D.J. Paris 7:34
Yeah, that’s it’s a great story. And it’s so interesting, a couple of things stood out, in particular that you on your own went around and went out and you know, sought after people in the industry that you wanted to connect with and learn from, which is really, in some ways, sort of the intention of the show, as well as a lot of other, you know, organizations try to connect people with, with, you know, the top producers or people that are just more knowledgeable or experienced than I always think seems like the smartest way to learn. And, and I just really applaud that initiative for you to go out and do that on your own. That’s at a pretty young age to,

Emily Ackerman 8:13
I don’t even know how I had that much confidence. I think I’m so excited to be in a new city and I had this energy where it was like, What do I have to lose? And yeah, I think that that took me really far, because it got me out of my comfort zone. And through that would go to like networking events and stuff. Thankfully, I don’t really, I can rely on a lot of my clients. And I’ve organically built my business. But I still kind of reflect back on those days. And that was really tough, but I pushed myself to do it. And I’ve actually turned a lot of those connections into friends now.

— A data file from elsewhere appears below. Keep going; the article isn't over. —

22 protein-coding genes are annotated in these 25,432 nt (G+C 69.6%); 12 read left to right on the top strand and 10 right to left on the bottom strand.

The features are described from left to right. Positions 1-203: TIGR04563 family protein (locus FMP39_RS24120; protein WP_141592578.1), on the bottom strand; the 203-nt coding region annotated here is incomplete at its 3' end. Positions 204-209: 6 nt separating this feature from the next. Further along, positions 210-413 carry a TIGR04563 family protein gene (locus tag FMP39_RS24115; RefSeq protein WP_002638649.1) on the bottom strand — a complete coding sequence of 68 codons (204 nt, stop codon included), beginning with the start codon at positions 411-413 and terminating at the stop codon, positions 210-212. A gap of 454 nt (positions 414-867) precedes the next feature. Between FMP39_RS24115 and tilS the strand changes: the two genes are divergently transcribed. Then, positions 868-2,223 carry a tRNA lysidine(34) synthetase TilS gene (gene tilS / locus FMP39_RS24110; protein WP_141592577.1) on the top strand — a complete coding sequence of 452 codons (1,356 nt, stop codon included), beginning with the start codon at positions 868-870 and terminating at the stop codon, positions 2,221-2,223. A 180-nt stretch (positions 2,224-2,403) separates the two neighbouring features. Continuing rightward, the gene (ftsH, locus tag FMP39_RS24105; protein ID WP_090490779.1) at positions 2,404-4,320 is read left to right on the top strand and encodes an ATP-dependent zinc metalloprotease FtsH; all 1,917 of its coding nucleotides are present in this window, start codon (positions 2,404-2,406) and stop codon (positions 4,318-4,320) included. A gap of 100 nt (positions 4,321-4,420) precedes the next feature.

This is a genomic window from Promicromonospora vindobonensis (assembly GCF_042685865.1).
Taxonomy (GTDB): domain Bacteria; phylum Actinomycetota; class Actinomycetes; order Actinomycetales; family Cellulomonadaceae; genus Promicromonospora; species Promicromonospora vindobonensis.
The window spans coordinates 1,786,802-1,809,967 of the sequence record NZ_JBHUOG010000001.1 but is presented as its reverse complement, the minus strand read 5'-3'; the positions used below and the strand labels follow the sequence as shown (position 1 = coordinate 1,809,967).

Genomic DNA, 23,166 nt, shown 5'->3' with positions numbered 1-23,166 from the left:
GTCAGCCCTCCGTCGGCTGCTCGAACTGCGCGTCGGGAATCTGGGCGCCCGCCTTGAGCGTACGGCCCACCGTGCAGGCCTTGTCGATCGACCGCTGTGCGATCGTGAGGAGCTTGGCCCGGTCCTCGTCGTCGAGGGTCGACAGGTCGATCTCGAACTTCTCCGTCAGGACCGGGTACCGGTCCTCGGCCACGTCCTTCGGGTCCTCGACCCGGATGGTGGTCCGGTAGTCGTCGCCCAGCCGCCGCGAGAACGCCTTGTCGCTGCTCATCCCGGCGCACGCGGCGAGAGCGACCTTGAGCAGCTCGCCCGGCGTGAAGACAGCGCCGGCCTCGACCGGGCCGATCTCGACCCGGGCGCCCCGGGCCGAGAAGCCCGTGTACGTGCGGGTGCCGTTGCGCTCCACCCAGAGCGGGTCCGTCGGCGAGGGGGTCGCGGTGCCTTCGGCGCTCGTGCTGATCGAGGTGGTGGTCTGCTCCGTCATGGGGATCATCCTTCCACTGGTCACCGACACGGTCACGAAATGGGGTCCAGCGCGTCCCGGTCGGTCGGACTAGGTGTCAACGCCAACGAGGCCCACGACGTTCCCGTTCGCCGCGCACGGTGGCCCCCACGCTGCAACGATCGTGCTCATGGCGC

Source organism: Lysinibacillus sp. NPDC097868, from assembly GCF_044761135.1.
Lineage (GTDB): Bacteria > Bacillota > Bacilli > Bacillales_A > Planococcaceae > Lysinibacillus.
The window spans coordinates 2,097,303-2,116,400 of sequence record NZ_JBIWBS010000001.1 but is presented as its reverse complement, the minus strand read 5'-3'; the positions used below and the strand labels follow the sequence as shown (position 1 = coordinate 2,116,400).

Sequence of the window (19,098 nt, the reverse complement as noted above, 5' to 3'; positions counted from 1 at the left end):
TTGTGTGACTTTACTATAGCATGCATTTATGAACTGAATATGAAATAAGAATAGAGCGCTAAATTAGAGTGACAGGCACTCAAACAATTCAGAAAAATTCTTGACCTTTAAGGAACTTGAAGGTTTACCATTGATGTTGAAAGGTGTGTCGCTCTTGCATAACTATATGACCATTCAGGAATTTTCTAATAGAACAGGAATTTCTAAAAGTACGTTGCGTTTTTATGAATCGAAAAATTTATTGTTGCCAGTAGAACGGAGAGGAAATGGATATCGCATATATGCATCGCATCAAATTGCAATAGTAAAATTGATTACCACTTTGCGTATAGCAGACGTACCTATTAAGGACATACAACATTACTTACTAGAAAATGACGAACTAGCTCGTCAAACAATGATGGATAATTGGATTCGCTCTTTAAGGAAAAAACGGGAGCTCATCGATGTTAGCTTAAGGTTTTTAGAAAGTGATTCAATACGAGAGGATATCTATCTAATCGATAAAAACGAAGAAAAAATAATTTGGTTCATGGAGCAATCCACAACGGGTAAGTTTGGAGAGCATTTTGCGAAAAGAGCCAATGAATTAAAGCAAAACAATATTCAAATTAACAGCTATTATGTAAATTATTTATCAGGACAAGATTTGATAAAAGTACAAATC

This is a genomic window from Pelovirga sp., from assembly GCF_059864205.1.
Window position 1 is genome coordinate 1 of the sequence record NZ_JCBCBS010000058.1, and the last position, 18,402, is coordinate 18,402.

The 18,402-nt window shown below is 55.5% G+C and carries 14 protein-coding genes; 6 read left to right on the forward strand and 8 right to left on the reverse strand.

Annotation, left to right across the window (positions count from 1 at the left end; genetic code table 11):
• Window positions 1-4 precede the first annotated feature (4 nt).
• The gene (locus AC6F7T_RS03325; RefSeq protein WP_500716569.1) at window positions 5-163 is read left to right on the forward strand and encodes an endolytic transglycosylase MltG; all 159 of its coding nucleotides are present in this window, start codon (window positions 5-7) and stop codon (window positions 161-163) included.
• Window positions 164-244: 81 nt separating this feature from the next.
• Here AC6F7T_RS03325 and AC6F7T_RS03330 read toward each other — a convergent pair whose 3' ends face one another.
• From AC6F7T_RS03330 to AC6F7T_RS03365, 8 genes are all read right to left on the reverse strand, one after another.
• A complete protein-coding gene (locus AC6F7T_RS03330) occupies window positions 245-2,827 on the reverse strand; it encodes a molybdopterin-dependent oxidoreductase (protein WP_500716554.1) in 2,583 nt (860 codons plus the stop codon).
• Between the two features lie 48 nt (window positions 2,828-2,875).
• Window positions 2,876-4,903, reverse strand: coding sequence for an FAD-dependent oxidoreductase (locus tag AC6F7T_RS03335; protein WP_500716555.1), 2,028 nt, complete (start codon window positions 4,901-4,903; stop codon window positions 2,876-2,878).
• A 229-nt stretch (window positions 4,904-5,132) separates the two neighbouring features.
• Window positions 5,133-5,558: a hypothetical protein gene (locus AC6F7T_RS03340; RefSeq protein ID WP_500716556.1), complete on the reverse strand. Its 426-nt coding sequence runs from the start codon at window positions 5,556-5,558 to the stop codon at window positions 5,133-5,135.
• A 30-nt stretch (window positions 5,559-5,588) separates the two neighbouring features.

D.J. Paris 8:49
Yeah, I hear that a lot. It’s a constant refrain from our guests is that over time, they’re like, Oh, I’ve gone to weddings, or, you know, birthday parties, or anniversary celebrations or whatever, for these people that they helped sell a home to X number of years ago. And they just entwined themselves into their lives, you know, through all the different real estate activity, and they become as important to them as you know, their closest friends. So it’s, it’s really kind of cool to watch that. So you’re at the beginning stages of building those relationships, not beginning, really, but the early stages still. But I you know, we have so many listeners who are, you know, maybe a similar age or even maybe older, but who are thinking how does somebody in their mid 20s or early 20s? I guess even when you were really starting to do this, like that’s a difficult endeavor. Can you talk a little bit about how you started building your business? Because I assume when he came to Chicago, I don’t know, most of my friends in my 20s Well, maybe early or mid 20s weren’t purchasing homes. They just weren’t. So can you talk a little bit about how did you get started like what did you do?